Friday, December 14, 2018
Am I ready? I probably whine and worry too much, but the author of the above is correct: that the non-Christian world would dislike Christians like me should be expected. We were told to expect it, after all, and now that I think about it, this dislike is no more than the first reaction to a massive challenge against how the non-Christian world thinks. Since that challenge is so radical, i.e., the gospel, then of course the reaction would be one of deep suspicion and a lot of opposition. Something worth noting is that this should not have been necessary in previously Christian societies, but that ball was dropped and so here we are.
On a personal note, I have some experience in the challenge of a cross and, thankfully, embracing it. I went from asking for the cross to be taken away to, finally, embracing that it is a necessary burden for Love's sake. Not that the cross itself is the end-all. It simply means that struggle that comes with striving for something truly important. For me, it was for my loved ones, and thankfully, something I read about awhile back finally got through my thick skull: abandoning my cross - my post - meant that people I love would have to carry it for me, more than their share.
So it seems to me, reading the above article, that we cannot let fear of opposition - and any desire to fit in - deter us from that commission to evangelize the world. After all, when we stop preaching the gospel, others preach their own doctrines, which have brought and continues to bring sorrow and disaster to the world around us, even inside our own homes to our families.
We may not live long enough to see the end result of our evangelization, but we can plainly see the result of our lack of evangelization. So persecuted or not, whether softly or at the point of a knife, we can't drop the ball. We've let this madness go on for so long already. The world needs Christ. There is no relief from the evil and madness otherwise.
Thursday, August 02, 2018
Wednesday, July 11, 2018
Pope St. Leo the Great, writing about St. Peter healing the lame (Acts 3:6), notes how, healing the man's legs, he also, by the power of God, and only by the power of God, healed the hearts of the multitude who then received the gift of Faith. Earlier I pondered at the idea what this gift of supernatural Faith was for. Why do I pray for an increase in Faith? For many months I prayed for the power to move the mountains in my life. But it occurred to me today to dig deeper. What do the Scriptures say? We live by Faith.
To be broken-hearted is like dying slowly. There is in it a keen feeling of asphyxiation, suffocating in anguish and despair. Faith in God lifts that up and off because there is Someone who saves, Someone who cares enough to journey with us through our sorrows and consoles us with a better tomorrow. This is also why the compassion of Christians, walking beside the downtrodden, is crucial, because it delivers the compassion of God with that human dimension in space and time. Yes, Jesus is the Son of Man, and that indeed is who we Christians are.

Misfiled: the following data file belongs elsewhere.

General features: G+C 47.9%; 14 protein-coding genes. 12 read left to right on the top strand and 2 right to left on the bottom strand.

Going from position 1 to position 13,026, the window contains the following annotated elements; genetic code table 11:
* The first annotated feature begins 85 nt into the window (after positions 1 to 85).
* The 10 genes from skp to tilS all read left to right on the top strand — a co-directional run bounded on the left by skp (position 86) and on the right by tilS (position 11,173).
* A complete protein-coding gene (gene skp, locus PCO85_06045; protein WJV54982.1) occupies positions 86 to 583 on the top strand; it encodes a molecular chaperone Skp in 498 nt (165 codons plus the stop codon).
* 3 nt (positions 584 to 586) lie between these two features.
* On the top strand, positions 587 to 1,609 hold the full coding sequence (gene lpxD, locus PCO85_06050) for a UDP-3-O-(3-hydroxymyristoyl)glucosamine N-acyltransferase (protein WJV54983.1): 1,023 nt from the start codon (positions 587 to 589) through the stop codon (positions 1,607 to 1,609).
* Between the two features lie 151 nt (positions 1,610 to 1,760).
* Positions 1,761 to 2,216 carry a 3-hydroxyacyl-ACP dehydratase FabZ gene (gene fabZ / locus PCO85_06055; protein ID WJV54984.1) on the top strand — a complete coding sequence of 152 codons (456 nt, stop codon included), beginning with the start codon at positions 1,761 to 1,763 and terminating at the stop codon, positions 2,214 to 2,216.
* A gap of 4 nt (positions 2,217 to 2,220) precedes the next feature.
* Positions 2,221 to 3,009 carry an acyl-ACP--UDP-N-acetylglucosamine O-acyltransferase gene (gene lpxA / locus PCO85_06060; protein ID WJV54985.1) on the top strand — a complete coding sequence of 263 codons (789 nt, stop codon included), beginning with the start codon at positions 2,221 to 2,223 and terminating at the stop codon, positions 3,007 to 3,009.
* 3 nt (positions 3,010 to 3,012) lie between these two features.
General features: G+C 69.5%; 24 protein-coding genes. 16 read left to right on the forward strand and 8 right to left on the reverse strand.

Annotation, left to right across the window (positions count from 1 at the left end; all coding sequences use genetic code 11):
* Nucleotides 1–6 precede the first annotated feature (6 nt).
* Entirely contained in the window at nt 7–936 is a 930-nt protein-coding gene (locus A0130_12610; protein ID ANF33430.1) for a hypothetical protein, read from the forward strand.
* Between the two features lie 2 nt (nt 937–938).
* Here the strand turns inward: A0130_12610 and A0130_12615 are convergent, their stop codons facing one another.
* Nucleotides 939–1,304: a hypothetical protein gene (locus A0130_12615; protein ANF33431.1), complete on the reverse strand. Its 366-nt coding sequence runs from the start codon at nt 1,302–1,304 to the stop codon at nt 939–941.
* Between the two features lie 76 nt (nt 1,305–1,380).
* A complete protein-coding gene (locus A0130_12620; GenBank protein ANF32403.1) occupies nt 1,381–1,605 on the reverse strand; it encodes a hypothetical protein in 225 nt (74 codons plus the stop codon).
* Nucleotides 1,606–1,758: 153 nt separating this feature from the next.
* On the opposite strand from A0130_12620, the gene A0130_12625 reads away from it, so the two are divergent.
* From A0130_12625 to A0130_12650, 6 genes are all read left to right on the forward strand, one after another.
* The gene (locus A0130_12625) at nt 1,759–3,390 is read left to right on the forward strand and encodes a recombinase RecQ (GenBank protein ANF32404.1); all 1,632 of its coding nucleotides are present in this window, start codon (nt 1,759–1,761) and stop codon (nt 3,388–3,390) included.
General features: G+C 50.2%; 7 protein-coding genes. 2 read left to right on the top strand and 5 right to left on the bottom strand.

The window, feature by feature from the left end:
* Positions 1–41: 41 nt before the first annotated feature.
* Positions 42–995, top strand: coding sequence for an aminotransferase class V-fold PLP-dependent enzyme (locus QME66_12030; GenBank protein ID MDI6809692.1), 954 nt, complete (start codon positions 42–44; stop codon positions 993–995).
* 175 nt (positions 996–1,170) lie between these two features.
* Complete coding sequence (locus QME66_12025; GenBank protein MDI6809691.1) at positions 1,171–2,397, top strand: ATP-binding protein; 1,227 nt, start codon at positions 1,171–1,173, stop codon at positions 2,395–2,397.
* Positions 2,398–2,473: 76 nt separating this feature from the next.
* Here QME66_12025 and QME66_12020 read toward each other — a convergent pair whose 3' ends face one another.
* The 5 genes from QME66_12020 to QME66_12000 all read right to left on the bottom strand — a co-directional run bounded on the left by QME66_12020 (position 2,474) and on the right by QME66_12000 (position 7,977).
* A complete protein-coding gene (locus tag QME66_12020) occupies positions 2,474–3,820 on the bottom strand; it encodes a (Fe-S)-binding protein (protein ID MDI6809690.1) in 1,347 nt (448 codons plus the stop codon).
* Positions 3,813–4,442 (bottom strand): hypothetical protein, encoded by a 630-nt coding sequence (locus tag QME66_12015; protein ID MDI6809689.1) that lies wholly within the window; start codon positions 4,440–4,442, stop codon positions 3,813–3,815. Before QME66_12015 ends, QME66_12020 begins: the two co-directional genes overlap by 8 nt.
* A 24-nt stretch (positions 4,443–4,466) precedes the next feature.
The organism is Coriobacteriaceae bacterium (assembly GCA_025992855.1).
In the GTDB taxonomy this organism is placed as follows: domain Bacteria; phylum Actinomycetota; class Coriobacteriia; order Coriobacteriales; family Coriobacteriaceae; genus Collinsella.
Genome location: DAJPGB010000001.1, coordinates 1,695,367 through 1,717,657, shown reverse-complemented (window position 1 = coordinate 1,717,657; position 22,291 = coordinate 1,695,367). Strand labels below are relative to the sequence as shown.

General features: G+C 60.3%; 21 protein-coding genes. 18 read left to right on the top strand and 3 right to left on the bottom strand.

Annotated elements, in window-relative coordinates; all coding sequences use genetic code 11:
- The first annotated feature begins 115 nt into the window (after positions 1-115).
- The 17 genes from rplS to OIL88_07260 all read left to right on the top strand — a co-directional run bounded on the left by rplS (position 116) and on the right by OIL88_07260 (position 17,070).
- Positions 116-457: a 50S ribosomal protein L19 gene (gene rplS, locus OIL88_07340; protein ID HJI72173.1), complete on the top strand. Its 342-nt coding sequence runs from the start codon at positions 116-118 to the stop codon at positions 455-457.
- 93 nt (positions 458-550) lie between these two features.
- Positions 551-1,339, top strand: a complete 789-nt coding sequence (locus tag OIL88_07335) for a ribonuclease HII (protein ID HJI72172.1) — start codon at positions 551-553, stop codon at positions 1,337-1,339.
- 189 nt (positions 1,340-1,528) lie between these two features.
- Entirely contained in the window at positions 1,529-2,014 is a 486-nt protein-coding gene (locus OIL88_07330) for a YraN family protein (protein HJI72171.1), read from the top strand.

Wednesday, June 20, 2018
I once heard a magnificent talk given by Bishop Robert Baron where he points out the irresistible power of the Church, promised by Jesus at Caesarea Philippi: "and the gates of Hades will not prevail against it." And Bishop Baron points out that gates do not attack, so this is not about the Church being impregnable, but rather it is the Church that marches onward, and the gates of Hades must give way.
How much marching have we been doing, each of us, in or families, in our parishes and schools, in society? For me, not much.
From Haggai 1:1-2:9
The Lord of Hosts says this: Reflect carefully how things have gone for you. The abundance you expected proved to be little. When you brought the harvest in, my breath spoilt it. And why? – it is the Lord of Hosts who speaks. Because while my House lies in ruins you are busy with your own, each one of you.
Tuesday, June 19, 2018
Keeping in mind that love does not refer here to an emotion, but an active will to the good of the other, Christian charity (caritas, love, aggape) becomes they most potent form of destroying one's enemies by making them enemies no more. This is in keeping with how Christ exceedingly fulfills the old Law in every way, and God's way is not our way.
Saint Hilary (c.315-367), Bishop of Poitiers, Doctor of the Church
On Matthew, IV, 27
“Be perfect as your heavenly Father is perfect”
“You have learnt what is said: Love your neighbor and hate your enemy…” In fact the Law required love of neighbor but allowed freedom to hate one’s enemy. Faith demands that we love our enemies. By means of a universal feeling of charity it breaks the movements of violence in man’s spirit, not just by restraining its vengeful anger but even more by pacifying it to the point of making us love those in the wrong. To love those who love you belongs to the pagan and we all have an affection for those who show it to us themselves. So Christ is calling us to live as children of God and imitate Him who, through the coming of his Christ, gives sun and rain to the good and the guilty alike in the sacraments of baptism and the Spirit. In this way he forms us according to the perfect life by means of this bond of kindness to all by calling us to imitate a heavenly Father who is perfect.
Thursday, May 31, 2018
After the disastrous but salt unsurprising results from the Irish referendum on protecting the unborn (the answer was apparently "No."), my mind keeps turning to the question of where we go from here. Wiser heads than mine have answers, if not matching orders, e.g., evangelize like hobbits would. Or by domestic church. The practical reality though cannot exclude other means: in schools and in parishes.